Automakers had better-than-expected sales in May, but incentives are coming down so no one is certain what June will bring.

After flattening out in May, U.S. auto sales ended the month with an unexpected burst of demand, but whether the sudden upturn – that saw many cities actually exceed pre-pandemic forecasts – will last is far from certain.

As May came to an end, automakers began trimming back on some of the lavish incentives they used to keep the market moving as the coronavirus pandemic struck, noted Tyson Jominy, a senior analyst with J.D. Power. And that could wind up turning off buyers who could sit on the sidelines until more lucrative deals get put back on the table, he added.

For the month as a whole, May saw demand dip by 29% compared to pre-pandemic forecasts, according to Power data gleaned from thousands of dealers across the U.S., but that was significantly better than what had originally been expected for the month, said Jominy. And, with many of the “unprecedented incentives” set to expire or be cut back at the beginning of June, showrooms saw a flurry of traffic during the final days of the month, sales for that week just 12% below Power’s original forecast.

(Global industry taking a massive hit; full recovery still years away.)

In Tampa and four other markets, in fact, sales actually exceeded pre-pandemic expectations. In all, 173 markets showed a surge in sales for the week, with even some of the cities particularly hard-hit by COVID-19 outbreaks – such as Detroit, San Francisco and New York – coming close to target.

New vehicle sales were up in some cities compared with some of the places that have been hard hit by the pandemic.

“It was a very strong industry across the board,” said Jominy during the latest in a series of Power webinars looking into the impact of the coronavirus pandemic on the U.S. auto industry.

As the virus spread across the country, leading to broad public lockdowns and the closure of many dealerships, automakers were facing forecasts that anticipated demand plunging as much as 80% in April. The actually number was a decline of less than half, manufacturers rolling out their heaviest weapons in the form of record incentives. On average, that means rebates, low-or no-interest loans and other givebacks averaging about $5,000 a vehicle. Full-size pickups, which were barely impacted by the pandemic, carried incentives of as much as $7,300, on average.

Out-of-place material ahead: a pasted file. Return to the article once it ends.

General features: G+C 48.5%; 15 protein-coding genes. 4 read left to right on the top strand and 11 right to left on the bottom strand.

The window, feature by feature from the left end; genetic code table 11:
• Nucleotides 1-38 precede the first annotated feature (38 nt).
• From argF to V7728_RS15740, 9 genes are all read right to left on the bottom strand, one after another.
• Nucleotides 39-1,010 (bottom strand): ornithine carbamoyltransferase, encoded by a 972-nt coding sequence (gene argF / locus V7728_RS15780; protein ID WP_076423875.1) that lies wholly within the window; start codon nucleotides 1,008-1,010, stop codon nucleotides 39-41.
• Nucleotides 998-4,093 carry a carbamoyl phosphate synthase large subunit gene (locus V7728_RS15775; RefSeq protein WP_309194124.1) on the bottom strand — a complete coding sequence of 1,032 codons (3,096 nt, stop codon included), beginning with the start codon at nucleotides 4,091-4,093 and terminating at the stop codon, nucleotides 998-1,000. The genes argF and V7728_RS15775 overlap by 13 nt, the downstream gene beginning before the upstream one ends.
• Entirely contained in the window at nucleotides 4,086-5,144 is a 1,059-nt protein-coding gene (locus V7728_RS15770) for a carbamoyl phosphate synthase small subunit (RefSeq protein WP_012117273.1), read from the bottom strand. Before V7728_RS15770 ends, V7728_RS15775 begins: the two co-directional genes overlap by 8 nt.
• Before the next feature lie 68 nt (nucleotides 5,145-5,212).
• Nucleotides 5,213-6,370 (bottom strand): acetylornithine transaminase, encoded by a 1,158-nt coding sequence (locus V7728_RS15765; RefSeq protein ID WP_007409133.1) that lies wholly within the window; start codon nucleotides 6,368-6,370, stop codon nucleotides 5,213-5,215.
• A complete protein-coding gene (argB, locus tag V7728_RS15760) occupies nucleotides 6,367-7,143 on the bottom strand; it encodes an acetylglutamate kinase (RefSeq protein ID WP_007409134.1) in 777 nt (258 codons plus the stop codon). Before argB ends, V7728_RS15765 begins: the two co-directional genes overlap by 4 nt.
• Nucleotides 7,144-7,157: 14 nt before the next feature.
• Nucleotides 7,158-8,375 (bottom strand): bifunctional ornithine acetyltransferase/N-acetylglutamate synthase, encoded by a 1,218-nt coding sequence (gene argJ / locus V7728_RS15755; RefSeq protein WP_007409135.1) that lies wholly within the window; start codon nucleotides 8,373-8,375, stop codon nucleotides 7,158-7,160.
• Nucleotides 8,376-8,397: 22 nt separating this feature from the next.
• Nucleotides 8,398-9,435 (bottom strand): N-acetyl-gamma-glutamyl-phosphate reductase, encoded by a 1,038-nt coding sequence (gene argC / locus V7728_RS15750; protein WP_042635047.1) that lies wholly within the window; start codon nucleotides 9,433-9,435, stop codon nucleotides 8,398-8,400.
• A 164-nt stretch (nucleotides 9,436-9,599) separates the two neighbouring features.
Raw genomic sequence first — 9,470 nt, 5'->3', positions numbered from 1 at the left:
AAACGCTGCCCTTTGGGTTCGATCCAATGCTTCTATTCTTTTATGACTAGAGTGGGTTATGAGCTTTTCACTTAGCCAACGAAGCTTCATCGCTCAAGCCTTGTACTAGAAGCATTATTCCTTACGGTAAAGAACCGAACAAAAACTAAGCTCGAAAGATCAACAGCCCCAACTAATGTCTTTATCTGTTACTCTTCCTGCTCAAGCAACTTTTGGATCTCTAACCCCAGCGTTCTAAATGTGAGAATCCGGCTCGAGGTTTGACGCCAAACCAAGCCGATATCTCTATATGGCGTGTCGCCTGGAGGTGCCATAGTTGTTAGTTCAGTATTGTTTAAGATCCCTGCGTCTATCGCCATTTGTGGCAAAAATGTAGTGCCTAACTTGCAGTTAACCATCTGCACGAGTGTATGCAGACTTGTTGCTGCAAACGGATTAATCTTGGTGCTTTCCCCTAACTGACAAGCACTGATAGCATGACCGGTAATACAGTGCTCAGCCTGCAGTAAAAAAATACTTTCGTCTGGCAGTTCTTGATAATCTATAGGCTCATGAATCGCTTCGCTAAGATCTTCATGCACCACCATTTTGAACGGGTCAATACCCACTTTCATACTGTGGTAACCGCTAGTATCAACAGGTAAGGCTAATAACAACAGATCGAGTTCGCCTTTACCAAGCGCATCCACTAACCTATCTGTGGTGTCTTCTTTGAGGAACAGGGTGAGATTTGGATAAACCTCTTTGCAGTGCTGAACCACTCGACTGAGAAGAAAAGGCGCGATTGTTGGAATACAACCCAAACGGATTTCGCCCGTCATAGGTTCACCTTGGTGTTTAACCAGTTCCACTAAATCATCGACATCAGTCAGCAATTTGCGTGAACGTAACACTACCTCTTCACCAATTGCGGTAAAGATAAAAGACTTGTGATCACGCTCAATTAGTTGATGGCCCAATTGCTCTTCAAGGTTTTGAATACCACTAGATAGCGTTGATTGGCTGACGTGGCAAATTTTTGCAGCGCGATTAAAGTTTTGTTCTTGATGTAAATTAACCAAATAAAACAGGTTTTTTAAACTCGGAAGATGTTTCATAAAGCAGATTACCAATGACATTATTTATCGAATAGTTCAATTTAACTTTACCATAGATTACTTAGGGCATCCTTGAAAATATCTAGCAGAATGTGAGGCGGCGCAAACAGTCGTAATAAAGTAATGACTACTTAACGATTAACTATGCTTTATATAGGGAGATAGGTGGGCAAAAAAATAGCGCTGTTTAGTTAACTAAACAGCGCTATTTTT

Without these deal, “unquestionably, yes,” the industry risked significant damage, such as the failure of many dealers, said Thomas King, Power’s chief data officer.

(Mazda bucks industry trend, posts sales gain in May.)

That said, the incentives hammered industry balance sheets at a time when they would have U.S. factories out of production by about two months. A separate study released on Thursday by consultancy AlixPartners warned that the industry is facing an extended “profit desert,” the pandemic being the primary reason.

Dealers are looking to rebuild inventories of some hot selling vehicles.

Not surprisingly, automakers have been hoping to phase back on the lavish givebacks. A number of the 84-month, zero-interest loans that were so common from March through May have been dropped or reduced, as have other incentives.

So, “For the month of June, the question is how consumers (will be) responding to the step back in incentives,” said King. If sales slow down again, he added, he expects “we could see a step up on incentives,” though rather than using a blunderbuss approach, the industry is “much more likely to see (programs) that are targeted” at products and market segments that show signs of weakness, he said.

While demand has remained stronger than many feared during the pandemic lockdowns, the industry will still see 2020 dip to levels not found since the early days of recovery from the Great Recession. All in, Power anticipates full-year volumes of somewhere between 12.9 million and 14.2 million. That’s down from 17.1 million in 2019, and a pre-pandemic forecast for this year of around 16.8 million.

(May sales to drop as fleet sales collapse.)

“It’s a big step back from where we should have been” if the coronavirus hadn’t struck, said King.

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